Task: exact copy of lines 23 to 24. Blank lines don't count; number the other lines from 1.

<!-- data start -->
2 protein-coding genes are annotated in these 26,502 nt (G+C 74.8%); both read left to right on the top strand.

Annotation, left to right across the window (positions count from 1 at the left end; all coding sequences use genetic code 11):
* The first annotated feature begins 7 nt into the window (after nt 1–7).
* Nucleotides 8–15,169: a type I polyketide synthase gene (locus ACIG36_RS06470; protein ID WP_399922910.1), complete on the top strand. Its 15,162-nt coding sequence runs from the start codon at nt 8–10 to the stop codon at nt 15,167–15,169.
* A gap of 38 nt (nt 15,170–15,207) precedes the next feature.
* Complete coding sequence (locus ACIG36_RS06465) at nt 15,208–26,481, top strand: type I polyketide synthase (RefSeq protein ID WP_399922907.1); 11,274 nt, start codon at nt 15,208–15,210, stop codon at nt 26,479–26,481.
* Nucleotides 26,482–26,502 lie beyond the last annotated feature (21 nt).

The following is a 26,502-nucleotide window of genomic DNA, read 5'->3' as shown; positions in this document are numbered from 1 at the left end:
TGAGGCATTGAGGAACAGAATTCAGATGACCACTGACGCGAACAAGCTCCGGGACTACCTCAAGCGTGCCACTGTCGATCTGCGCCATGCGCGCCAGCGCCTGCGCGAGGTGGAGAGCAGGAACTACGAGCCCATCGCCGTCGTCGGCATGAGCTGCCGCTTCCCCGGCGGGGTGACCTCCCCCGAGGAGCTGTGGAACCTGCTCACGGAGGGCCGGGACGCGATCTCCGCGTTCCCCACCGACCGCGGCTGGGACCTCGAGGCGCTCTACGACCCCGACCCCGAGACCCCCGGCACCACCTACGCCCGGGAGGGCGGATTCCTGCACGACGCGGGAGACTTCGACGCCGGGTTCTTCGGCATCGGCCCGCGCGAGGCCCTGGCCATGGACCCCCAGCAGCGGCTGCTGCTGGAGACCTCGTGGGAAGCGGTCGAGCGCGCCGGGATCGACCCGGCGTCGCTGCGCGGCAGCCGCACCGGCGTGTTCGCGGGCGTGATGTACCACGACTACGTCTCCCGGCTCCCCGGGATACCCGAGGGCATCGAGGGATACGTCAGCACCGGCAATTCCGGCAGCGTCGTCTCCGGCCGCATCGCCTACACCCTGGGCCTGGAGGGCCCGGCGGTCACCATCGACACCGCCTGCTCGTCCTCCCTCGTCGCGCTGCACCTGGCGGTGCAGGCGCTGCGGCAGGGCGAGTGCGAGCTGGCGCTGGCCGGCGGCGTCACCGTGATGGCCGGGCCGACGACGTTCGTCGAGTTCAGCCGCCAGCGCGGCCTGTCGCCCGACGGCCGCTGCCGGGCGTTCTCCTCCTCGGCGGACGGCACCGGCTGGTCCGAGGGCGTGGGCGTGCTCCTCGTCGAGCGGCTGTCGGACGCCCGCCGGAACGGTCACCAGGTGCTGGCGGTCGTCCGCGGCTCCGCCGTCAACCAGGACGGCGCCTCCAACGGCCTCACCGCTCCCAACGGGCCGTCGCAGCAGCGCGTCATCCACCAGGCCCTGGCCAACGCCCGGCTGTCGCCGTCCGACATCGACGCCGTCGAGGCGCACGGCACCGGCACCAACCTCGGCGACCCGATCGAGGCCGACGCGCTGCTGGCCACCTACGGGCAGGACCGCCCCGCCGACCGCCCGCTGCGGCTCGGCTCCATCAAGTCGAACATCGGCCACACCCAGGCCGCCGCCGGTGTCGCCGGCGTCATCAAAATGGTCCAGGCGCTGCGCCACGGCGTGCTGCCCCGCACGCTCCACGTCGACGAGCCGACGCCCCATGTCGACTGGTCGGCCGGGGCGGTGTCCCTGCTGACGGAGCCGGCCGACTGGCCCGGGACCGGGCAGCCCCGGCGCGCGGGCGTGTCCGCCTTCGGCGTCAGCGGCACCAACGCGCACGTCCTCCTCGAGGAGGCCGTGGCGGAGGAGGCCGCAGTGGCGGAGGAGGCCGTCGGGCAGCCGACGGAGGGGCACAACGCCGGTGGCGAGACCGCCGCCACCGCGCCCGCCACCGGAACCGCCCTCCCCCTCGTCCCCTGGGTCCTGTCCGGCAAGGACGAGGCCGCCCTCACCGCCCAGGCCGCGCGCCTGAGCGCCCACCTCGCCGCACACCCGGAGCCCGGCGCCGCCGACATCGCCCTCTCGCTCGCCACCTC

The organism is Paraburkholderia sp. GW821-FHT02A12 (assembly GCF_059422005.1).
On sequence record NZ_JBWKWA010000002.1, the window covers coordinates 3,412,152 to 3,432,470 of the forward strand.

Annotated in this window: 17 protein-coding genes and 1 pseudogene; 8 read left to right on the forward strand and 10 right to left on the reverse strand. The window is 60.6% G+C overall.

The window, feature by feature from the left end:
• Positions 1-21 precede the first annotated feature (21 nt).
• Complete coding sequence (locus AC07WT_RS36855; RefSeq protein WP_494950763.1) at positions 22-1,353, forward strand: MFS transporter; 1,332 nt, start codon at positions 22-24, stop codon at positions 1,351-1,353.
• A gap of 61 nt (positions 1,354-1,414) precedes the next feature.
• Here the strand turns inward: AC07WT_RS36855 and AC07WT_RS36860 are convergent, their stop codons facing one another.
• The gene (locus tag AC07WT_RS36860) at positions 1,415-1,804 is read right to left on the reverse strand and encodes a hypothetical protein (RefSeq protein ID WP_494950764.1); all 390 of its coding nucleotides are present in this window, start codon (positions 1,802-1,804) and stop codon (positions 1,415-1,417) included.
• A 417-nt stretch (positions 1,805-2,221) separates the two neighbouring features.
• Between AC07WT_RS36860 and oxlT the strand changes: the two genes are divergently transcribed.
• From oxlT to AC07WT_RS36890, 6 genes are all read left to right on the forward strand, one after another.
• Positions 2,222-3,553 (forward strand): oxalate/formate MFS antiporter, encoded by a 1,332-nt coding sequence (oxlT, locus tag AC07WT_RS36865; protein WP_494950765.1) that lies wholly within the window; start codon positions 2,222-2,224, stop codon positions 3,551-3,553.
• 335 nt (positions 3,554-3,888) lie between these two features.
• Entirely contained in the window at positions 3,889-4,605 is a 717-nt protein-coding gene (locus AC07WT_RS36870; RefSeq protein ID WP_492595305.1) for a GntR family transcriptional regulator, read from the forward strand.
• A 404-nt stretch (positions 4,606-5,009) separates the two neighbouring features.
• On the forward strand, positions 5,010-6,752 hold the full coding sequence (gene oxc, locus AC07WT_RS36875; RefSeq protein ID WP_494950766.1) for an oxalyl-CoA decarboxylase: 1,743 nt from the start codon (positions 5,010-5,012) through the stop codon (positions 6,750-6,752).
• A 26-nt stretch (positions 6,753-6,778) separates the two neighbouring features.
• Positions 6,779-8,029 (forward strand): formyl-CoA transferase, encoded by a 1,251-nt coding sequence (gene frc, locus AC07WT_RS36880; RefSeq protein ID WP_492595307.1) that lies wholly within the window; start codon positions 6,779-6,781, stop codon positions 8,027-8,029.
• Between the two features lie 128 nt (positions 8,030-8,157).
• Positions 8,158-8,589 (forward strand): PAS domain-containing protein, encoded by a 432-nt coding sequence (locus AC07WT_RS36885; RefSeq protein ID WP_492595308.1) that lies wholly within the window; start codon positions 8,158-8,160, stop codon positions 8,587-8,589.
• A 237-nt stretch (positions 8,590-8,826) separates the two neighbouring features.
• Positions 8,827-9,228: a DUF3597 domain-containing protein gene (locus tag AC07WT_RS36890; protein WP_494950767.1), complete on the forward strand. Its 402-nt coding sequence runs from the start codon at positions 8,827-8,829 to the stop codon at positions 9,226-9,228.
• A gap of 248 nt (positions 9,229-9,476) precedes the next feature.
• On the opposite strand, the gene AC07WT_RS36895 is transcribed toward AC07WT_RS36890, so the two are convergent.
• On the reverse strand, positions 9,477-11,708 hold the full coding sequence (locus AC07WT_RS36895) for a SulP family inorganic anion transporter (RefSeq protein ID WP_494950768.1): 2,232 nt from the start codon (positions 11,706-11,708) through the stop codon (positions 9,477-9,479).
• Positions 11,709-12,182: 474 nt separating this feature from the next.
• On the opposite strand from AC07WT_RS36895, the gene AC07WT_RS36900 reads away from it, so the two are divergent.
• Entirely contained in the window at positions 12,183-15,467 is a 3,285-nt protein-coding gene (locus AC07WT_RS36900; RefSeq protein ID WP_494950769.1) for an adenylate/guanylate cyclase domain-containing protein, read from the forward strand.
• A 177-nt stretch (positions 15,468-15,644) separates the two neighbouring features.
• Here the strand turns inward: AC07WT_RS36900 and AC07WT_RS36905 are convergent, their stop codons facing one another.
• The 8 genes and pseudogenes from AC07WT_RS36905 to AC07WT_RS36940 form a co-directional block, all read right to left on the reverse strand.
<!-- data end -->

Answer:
• 335 nt (positions 3,554-3,888) lie between these two features.
• Entirely contained in the window at positions 3,889-4,605 is a 717-nt protein-coding gene (locus AC07WT_RS36870; RefSeq protein ID WP_492595305.1) for a GntR family transcriptional regulator, read from the forward strand.